is the Lord’s anger that is poured out on us because
those who have gone before us have not kept the word of the Lord.” – 2
In the 1990s, 70 percent of the Colombian drug trade was
controlled by a cartel in the city of Cali.
The Cali Cartel was one of the largest and richest criminal organizations in
history, exporting half a billion dollars of cocaine every month. As cartel
members drove their shiny black Mercedes through the city, all other traffic
would pull to the side of the road. Many drivers who defied this etiquette
were blocked, then shot. As many as 15 people a day were killed—just for
failing to get out of the way.
By the early 1990s, Cali Cartel interests controlled
virtually every major institution in the city, including banks, businesses,
politicians and police. Like everyone else, Christians were weak and scared.
But in the mid-1990s, all that changed. A few pastors started meeting for
prayer. They prayed for the Christians in Cali,
particularly the pastors, to develop a hunger for prayer, unity and holiness.
Some of the pastors rented the civic auditorium to assemble their congregations
for an evening of joint worship, repentance and prayer. The pastors
prepared for a few thousand people. But at the “Cali Revival” event in May
1995, more than 25,000 people filed into the auditorium. They prayed for God’s
active participation in their stand against the drug cartels. At one point the
mayor proclaimed, “Cali
belongs to Jesus Christ!”
Forty-eight hours later, the headline in the daily newspaper
was: “No Homicides!” For the first time in as long as anybody in the city
could remember, 24 hours had passed without a single murder. The Colombian
government declared all-out war against the drug lords. Over the next four
months, 900 cartel-linked officers were fired from the metropolitan police
force. One by one, the cartel leaders were arrested or killed. Tens of
thousands of Christians were revived and countless unbelievers were saved.
Revival had come to Cali, Colombia.
The Cali Revival gives us a taste of what could happen
when God ushers in the next great revival. In the Old Testament, 2 Chronicles
34 tells of another inspiring revival: the revival under King Josiah of Judah. Josiah
was descended from two of the most evil kings Judah ever had. But Josiah didn’t
walk in the wicked ways of his father and grandfather. Eight years into his
reign, King Josiah began seeking the God of his forefather, David. He set out
to purge Judah and Jerusalem of all idols
and pagan worship centers, and he repaired and purified the temple (vs. 3-8).
Then, in verse 14, a high priest found an ancient scroll of the Torah (most
likely the Book of Deuteronomy) hidden somewhere in the temple. When the high
priest found it, he gave it to Josiah’s secretary, who read it to the king.
How did King Josiah respond? “When the king heard the
words of the Law, he tore his robes” (v. 19). This was a
sign of deep sorrow … and, probably, fear. He said, “Great is the Lord’s anger that is poured out on us because those who have gone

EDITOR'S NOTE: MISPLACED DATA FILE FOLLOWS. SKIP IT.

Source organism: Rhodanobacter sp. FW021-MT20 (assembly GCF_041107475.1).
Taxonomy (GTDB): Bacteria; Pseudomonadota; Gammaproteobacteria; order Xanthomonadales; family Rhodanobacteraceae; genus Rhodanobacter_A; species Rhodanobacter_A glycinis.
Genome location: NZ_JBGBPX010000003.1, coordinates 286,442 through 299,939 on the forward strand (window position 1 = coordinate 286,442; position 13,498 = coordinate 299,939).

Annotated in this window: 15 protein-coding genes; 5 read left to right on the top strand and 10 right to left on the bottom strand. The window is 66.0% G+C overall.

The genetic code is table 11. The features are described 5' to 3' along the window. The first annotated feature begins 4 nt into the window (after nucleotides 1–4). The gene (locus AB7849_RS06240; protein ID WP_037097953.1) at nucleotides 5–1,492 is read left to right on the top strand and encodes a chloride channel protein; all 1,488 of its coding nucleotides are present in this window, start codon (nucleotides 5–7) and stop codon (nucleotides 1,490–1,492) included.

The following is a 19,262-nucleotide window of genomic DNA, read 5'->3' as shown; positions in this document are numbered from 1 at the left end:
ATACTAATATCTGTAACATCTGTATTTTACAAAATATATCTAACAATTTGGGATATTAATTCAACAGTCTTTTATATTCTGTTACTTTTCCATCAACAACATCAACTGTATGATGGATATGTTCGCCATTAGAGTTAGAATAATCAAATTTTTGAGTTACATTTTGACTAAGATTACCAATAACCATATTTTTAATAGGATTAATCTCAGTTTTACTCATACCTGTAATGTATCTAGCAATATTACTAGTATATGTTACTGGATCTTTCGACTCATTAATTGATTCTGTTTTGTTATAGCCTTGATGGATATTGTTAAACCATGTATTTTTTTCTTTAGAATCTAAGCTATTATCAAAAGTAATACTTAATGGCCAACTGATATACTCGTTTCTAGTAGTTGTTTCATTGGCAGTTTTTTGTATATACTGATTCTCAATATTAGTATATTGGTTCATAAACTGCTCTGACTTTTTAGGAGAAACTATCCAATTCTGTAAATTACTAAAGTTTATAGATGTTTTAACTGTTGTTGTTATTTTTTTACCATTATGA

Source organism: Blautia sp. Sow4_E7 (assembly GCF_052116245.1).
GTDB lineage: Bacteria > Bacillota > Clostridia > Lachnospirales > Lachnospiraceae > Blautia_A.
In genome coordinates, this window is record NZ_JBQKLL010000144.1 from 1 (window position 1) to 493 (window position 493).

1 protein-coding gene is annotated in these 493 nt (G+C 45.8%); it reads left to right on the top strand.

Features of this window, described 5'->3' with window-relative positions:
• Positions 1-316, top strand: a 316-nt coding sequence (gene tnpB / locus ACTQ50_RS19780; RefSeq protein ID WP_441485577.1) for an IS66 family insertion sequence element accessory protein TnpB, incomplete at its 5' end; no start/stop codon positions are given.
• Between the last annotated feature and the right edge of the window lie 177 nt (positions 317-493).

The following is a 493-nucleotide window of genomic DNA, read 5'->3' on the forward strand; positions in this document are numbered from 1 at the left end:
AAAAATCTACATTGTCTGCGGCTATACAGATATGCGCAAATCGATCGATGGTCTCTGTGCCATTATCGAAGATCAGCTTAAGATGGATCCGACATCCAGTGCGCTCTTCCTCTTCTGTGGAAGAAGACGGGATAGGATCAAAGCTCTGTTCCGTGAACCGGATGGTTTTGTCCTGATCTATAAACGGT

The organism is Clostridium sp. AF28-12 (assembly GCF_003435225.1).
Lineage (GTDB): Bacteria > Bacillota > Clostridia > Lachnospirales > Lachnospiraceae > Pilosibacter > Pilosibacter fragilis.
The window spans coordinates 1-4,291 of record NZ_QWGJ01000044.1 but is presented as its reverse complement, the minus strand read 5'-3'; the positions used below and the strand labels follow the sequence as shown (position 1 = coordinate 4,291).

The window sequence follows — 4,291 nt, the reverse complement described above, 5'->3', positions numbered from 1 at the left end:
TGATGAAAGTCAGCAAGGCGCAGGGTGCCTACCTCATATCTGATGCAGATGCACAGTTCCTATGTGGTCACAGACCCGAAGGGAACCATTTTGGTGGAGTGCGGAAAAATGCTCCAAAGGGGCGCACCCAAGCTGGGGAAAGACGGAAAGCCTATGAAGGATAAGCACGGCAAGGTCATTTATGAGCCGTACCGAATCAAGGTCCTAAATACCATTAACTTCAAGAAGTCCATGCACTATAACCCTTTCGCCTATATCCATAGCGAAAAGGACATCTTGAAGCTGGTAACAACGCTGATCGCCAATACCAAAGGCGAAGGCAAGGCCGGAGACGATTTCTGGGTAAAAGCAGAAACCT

before us have not kept the word of the Lord” (v. 21). He sent
messengers to ask a prophetess, Huldah, what punishment the people could expect
for the sins of Judah—past
and present. The news wasn’t good. Huldah replied that God
would “bring disaster” on Jerusalem
and its people. God’s anger “will be poured out and will not be quenched,”
because “they have forsaken God” and “provoked Him to anger by all that their
hands have made” (vs. 24-25). Judgment was coming.
However, because King Josiah had torn his robes, humbled
himself before God and wept over Israel’s sin, God was going to
delay His judgment. It wouldn’t come until AFTER Josiah’s death.
So, in verse 30, King Josiah gathered all the people of Judah and read
the Book of the Covenant to them. And King Josiah led the people in a renewal
of their covenant with God. They promised to turn from their sin and worship
and obey God alone. And they kept that promise: “As long as [Josiah] lived,
they did not fail to follow the Lord,
the God of their fathers” (v. 33).
Today, I think you’ll agree that America has a sin problem. So, if
we desire God to bring revival to our nation the way He brought revival to the
nation of Judah,
we have to repent. The people of Judah had to turn from their wicked
ways, and we have to turn from our wicked ways.
When we Christians confess sin and repent, we tend to just
confess and repent from our own personal sin. And on the rare occasions when we
do confess the sins of our nation, we tend to confess the sins that disgust us
the most. But if we are serious about turning from our wicked ways and ushering
in an extraordinary move of God, we cannot simply confess and turn from the
sins of our nation that disgust US the most. We must confess and turn from all
sin, because all sin disgusts GOD. (I encourage you to listen to my message,
“Revival – part 3,” on YouTube for a list of national sins that you might not
In the mid-1990s,
God moved in the city of Cali, Colombia in
extraordinary ways as the Church confessed and turned from the sins of their
city AND the Church. God brought revival there, and He will bring revival here
if we will humble ourselves, pray, seek His face and turn from our wicked ways.
He WILL hear from heaven. He WILL forgive our sin. And He WILL heal our land.
But turning from our sin begins with confessing our sin. And there’s no doubt:
We have a lot of confessing to do.
Davis is the pastor of Impact Christian Church. Beginning on Easter Sunday
(April 9th), join us at our great NEW worship location in Apple Valley (16209 Kamana Road)
at 9am and 11am. You can also join us online at Facebook or YouTube. For more
information, visit www.GreaterImpact.cc.
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